Meanwhile a NSW duo has been arrested after entering South Australia after they were turned back.

The 25-year-old man and 20-year-old woman tried to cross the border at Pinnaroo on Thursday, claiming they were headed interstate to sell a dog.

They were refused entry and turned back to NSW, but police stopped their NSW-registered car in the Adelaide suburb of Kilburn on Saturday afternoon.

The pair were charged with breaching COVID-19 directions and have been denied bail ahead of a court appearance on Monday.

NSW Health’s Dr Jeremy McAnulty said most cases in the past week have been associated with local clusters and close contacts of known cases.

However seven cases were of unknown origin.

“These unlinked cases have been in people from southwestern Sydney, western Sydney, southeastern Sydney and Sydney local health districts.”

Public health officials watch over as members of the Muslim community wait in line to celebrate the Islamic holiday of Eid al-Adha at the Auburn Gallipoli Mosque in Sydney. Photo: AAP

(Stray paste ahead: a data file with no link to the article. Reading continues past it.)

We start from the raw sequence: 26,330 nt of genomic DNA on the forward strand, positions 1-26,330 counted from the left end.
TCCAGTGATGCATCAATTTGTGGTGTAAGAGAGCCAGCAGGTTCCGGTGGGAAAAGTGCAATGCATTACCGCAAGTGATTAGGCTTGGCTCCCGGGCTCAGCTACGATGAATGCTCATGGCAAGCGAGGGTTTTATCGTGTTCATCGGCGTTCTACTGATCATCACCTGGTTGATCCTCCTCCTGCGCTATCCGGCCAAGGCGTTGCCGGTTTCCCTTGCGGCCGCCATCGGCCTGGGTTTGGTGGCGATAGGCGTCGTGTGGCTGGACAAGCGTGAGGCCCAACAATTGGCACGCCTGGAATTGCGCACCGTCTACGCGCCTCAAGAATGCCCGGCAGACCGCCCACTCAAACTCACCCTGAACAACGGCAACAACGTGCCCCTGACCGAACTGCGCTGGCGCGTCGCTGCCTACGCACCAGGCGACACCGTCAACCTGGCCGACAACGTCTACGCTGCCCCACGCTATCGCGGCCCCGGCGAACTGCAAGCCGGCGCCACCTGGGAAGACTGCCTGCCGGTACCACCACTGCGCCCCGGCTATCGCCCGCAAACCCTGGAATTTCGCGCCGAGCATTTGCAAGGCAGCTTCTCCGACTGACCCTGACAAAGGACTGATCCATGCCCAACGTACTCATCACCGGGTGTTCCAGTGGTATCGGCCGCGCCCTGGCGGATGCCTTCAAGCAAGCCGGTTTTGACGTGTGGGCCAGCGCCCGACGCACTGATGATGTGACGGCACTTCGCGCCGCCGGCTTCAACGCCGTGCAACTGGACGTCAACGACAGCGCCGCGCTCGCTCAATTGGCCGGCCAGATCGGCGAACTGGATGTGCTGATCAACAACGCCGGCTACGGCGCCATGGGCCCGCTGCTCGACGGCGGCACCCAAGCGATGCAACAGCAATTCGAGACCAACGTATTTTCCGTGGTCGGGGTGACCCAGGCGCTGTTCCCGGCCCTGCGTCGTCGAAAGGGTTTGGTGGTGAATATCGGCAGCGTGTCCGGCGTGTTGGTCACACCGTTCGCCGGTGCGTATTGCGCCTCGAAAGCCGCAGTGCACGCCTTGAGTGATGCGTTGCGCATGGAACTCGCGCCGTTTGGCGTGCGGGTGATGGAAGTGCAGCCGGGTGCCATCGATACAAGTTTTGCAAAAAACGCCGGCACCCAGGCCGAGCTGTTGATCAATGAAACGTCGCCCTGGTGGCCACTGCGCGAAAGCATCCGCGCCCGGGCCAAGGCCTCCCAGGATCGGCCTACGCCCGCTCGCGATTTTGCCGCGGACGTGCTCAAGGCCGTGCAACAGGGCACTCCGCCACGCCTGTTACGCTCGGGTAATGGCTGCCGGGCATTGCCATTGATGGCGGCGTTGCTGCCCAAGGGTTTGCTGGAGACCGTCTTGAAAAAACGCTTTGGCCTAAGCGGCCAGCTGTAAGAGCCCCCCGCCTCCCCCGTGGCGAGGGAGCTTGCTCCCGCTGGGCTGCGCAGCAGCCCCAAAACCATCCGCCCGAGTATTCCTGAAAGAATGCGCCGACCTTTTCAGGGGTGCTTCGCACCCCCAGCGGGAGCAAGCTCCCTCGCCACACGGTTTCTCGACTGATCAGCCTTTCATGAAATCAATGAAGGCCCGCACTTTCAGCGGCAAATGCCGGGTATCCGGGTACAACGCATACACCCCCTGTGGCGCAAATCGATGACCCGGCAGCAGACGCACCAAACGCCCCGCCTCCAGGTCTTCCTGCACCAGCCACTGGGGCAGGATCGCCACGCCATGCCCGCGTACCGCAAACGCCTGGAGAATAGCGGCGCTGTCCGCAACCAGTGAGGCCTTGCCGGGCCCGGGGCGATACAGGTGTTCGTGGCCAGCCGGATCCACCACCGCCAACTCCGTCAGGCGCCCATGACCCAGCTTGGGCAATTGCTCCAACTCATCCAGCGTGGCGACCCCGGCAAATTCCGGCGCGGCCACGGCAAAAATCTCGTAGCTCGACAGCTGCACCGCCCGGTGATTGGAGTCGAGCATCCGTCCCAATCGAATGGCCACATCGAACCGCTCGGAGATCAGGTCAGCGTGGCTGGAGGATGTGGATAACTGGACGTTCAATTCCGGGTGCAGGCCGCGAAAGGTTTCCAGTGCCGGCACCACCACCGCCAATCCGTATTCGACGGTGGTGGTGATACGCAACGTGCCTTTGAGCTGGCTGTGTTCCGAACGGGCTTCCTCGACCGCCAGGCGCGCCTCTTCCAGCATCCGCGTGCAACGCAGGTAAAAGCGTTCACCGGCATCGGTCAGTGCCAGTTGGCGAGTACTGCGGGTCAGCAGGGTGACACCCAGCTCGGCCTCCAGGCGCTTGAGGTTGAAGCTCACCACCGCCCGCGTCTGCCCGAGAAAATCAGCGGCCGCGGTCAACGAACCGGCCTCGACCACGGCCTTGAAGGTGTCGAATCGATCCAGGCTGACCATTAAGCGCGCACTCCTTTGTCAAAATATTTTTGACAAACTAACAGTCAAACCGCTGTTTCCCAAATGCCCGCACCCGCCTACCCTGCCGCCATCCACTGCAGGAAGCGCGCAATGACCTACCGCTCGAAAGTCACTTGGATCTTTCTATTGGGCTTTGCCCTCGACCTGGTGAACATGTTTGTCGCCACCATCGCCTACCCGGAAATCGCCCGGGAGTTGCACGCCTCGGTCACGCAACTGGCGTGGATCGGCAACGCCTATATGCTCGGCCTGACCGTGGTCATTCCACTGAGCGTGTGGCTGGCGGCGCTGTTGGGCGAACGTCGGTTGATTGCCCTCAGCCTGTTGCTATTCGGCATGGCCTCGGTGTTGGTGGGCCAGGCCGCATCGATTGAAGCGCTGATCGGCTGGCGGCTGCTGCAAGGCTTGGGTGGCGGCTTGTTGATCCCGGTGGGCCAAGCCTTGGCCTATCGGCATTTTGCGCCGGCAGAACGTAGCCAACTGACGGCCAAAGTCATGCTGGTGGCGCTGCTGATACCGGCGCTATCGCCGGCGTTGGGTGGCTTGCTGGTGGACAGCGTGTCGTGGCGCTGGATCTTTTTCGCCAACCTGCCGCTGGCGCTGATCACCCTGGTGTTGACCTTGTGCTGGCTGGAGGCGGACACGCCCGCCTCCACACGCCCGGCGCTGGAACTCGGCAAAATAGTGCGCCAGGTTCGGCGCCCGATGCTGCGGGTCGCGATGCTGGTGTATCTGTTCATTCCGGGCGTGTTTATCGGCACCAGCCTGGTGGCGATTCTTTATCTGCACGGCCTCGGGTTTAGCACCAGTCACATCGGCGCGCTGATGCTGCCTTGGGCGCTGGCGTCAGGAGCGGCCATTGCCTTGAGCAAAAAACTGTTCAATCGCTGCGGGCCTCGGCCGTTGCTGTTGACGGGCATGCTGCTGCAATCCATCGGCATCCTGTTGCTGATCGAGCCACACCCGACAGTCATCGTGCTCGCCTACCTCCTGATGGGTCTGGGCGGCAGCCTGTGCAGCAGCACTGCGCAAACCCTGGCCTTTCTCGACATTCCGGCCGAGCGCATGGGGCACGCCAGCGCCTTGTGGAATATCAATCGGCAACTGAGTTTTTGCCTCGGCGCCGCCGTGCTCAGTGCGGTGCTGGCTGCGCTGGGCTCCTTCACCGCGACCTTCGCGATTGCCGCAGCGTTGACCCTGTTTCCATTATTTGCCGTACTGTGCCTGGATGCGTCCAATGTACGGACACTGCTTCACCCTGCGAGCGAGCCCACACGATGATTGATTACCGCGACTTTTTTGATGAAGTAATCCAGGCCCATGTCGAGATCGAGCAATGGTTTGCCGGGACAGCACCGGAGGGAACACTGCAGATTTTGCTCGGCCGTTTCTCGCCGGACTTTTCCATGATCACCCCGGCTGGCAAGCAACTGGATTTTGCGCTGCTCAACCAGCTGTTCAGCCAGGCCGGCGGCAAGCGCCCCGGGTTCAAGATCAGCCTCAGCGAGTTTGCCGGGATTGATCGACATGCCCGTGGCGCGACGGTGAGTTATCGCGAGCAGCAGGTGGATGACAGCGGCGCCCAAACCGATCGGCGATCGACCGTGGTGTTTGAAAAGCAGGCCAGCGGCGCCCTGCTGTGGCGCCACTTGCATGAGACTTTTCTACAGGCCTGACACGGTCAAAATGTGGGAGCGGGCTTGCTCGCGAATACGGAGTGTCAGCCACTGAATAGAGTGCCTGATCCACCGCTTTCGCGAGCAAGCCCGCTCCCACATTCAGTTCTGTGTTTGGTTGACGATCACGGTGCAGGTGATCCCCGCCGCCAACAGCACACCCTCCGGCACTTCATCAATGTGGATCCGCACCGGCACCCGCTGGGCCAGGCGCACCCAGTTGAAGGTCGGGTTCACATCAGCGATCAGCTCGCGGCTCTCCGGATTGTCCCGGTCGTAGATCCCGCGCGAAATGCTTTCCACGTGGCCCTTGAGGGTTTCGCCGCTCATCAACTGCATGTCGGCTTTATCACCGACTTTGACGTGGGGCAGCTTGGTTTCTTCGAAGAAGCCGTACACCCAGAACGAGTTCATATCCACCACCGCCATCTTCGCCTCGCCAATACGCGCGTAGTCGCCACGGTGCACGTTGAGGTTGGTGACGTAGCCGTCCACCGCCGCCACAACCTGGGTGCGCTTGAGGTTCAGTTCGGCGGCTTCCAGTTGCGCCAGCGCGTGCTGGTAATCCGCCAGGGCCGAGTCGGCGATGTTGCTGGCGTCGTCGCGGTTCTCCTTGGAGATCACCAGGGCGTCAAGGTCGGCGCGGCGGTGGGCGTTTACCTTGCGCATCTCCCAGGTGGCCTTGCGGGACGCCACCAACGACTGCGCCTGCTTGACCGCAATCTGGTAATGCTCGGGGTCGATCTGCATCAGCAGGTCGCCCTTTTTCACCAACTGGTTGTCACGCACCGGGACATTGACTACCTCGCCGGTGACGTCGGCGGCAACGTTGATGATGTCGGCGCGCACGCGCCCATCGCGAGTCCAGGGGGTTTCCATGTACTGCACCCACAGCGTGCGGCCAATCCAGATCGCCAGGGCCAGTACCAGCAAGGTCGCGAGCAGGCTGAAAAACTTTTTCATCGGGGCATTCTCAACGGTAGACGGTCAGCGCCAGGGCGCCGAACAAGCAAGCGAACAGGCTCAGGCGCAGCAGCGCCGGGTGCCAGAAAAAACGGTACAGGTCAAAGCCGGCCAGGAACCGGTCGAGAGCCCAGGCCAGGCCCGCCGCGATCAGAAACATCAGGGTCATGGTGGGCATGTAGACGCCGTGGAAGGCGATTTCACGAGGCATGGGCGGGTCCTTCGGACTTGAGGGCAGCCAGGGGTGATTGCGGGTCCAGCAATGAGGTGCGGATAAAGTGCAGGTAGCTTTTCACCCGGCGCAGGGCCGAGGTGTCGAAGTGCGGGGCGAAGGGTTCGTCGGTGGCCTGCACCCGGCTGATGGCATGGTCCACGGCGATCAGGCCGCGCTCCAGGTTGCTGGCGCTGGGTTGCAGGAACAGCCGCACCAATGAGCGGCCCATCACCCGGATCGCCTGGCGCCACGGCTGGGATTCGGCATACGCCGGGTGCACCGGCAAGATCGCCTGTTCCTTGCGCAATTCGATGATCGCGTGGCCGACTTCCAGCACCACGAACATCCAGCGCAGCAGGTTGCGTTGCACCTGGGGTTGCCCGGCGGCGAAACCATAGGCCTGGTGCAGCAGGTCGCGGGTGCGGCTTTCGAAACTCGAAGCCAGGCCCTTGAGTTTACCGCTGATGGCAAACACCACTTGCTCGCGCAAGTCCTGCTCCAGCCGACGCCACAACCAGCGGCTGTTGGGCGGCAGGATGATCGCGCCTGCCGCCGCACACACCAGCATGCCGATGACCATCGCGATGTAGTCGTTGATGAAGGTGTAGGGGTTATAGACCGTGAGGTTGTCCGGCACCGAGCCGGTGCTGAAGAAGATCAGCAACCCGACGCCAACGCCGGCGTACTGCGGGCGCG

The Thai Rock Wetherill Park cluster is nearing 100 COVID-19 cases, while the cluster in Potts Point has reached 24 and the funeral events cluster sits at 25.

A popular venue on Sydney’s Northern Beaches, meanwhile, was on Saturday forced to shut after hosting a COVID-positive patron on the afternoon of July 24.

The Bavarian in Manly underwent deep cleaning and reopened to the public on Saturday afternoon. Patrons on the afternoon of July 24 should monitor for respiratory symptoms.

The Harpoon & Hotel Harry in Surry Hills, Matinee Coffee in Marrickville and Tan Viet in Cabramatta are among other venues required to undertake deep cleaning in recent days.

Harris Farm Market in Leichhardt and Darlo Bar in Darlinghurst also on Friday confirmed they were frequented on July 26 by COVID-positive people and have undergone deep cleaning.

Qld infection nursing home link

Diana Lasu (left) and Olivia Winnie Muranga (right) are under police investigation.

Queensland’s latest case of COVID-19, confirmed on Saturday, is a woman who may have been infectious while working at a Brisbane nursing home.